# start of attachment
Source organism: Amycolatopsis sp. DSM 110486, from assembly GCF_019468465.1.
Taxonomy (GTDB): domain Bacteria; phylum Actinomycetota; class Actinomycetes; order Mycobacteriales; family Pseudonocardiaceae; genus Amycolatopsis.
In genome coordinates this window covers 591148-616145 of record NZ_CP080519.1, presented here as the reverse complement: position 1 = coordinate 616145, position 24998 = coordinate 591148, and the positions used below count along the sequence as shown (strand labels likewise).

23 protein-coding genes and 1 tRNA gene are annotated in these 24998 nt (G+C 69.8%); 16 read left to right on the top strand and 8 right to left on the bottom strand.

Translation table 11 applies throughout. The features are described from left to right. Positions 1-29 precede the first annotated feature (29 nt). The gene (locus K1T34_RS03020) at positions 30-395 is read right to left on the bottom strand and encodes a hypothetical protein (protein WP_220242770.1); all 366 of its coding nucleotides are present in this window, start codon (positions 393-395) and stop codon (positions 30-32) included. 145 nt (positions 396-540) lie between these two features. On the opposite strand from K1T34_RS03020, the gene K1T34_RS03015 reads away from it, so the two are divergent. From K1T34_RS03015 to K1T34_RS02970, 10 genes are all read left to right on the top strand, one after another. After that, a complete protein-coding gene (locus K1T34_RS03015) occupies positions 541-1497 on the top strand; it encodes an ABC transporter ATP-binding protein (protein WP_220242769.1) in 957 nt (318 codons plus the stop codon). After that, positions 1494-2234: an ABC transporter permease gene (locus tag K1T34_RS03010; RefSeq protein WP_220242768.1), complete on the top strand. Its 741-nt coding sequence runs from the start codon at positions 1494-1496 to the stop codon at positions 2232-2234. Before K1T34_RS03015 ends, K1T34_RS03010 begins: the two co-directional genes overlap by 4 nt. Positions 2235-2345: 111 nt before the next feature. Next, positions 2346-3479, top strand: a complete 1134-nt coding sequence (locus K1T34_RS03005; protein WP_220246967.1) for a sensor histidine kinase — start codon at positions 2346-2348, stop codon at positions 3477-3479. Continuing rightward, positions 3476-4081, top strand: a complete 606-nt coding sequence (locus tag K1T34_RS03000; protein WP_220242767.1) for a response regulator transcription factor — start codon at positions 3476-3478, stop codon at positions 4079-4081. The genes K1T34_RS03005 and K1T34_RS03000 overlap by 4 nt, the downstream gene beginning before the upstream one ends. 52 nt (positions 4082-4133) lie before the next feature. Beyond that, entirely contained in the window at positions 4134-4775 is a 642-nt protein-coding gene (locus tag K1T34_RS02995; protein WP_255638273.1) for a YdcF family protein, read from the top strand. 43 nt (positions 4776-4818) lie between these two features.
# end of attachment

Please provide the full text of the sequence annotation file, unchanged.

Source organism: Amycolatopsis sp. DSM 110486, from assembly GCF_019468465.1.
Taxonomy (GTDB): domain Bacteria; phylum Actinomycetota; class Actinomycetes; order Mycobacteriales; family Pseudonocardiaceae; genus Amycolatopsis.
In genome coordinates this window covers 591148-616145 of record NZ_CP080519.1, presented here as the reverse complement: position 1 = coordinate 616145, position 24998 = coordinate 591148, and the positions used below count along the sequence as shown (strand labels likewise).

23 protein-coding genes and 1 tRNA gene are annotated in these 24998 nt (G+C 69.8%); 16 read left to right on the top strand and 8 right to left on the bottom strand.

Translation table 11 applies throughout. The features are described from left to right. Positions 1-29 precede the first annotated feature (29 nt). The gene (locus K1T34_RS03020) at positions 30-395 is read right to left on the bottom strand and encodes a hypothetical protein (protein WP_220242770.1); all 366 of its coding nucleotides are present in this window, start codon (positions 393-395) and stop codon (positions 30-32) included. 145 nt (positions 396-540) lie between these two features. On the opposite strand from K1T34_RS03020, the gene K1T34_RS03015 reads away from it, so the two are divergent. From K1T34_RS03015 to K1T34_RS02970, 10 genes are all read left to right on the top strand, one after another. After that, a complete protein-coding gene (locus K1T34_RS03015) occupies positions 541-1497 on the top strand; it encodes an ABC transporter ATP-binding protein (protein WP_220242769.1) in 957 nt (318 codons plus the stop codon). After that, positions 1494-2234: an ABC transporter permease gene (locus tag K1T34_RS03010; RefSeq protein WP_220242768.1), complete on the top strand. Its 741-nt coding sequence runs from the start codon at positions 1494-1496 to the stop codon at positions 2232-2234. Before K1T34_RS03015 ends, K1T34_RS03010 begins: the two co-directional genes overlap by 4 nt. Positions 2235-2345: 111 nt before the next feature. Next, positions 2346-3479, top strand: a complete 1134-nt coding sequence (locus K1T34_RS03005; protein WP_220246967.1) for a sensor histidine kinase — start codon at positions 2346-2348, stop codon at positions 3477-3479. Continuing rightward, positions 3476-4081, top strand: a complete 606-nt coding sequence (locus tag K1T34_RS03000; protein WP_220242767.1) for a response regulator transcription factor — start codon at positions 3476-3478, stop codon at positions 4079-4081. The genes K1T34_RS03005 and K1T34_RS03000 overlap by 4 nt, the downstream gene beginning before the upstream one ends. 52 nt (positions 4082-4133) lie before the next feature. Beyond that, entirely contained in the window at positions 4134-4775 is a 642-nt protein-coding gene (locus tag K1T34_RS02995; protein WP_255638273.1) for a YdcF family protein, read from the top strand. 43 nt (positions 4776-4818) lie between these two features.